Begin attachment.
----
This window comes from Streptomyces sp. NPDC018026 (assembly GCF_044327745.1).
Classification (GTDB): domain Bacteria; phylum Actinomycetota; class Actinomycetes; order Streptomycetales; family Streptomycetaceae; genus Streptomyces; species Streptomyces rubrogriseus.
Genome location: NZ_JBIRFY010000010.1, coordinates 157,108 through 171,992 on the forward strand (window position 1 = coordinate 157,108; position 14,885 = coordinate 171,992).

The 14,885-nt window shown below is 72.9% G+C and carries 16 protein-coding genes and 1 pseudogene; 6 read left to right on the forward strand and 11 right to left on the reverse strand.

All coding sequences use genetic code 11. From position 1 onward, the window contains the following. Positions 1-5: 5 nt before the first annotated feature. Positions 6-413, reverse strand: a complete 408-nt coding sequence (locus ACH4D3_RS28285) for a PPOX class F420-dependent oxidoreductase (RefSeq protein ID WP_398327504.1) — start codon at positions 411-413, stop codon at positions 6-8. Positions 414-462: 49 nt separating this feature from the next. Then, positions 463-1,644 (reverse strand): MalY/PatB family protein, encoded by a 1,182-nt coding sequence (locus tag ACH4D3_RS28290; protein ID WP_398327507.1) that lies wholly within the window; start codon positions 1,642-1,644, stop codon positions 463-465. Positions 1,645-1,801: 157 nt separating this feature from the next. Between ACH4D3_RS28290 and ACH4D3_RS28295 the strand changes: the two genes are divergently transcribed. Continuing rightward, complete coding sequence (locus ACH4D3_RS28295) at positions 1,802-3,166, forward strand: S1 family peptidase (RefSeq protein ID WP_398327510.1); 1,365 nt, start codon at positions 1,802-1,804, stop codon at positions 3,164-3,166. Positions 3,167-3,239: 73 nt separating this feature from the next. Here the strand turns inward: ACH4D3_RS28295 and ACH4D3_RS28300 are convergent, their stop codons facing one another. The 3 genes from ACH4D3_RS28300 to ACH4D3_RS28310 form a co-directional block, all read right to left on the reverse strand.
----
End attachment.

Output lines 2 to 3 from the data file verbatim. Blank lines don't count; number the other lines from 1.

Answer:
Classification (GTDB): domain Bacteria; phylum Actinomycetota; class Actinomycetes; order Streptomycetales; family Streptomycetaceae; genus Streptomyces; species Streptomyces rubrogriseus.
Genome location: NZ_JBIRFY010000010.1, coordinates 157,108 through 171,992 on the forward strand (window position 1 = coordinate 157,108; position 14,885 = coordinate 171,992).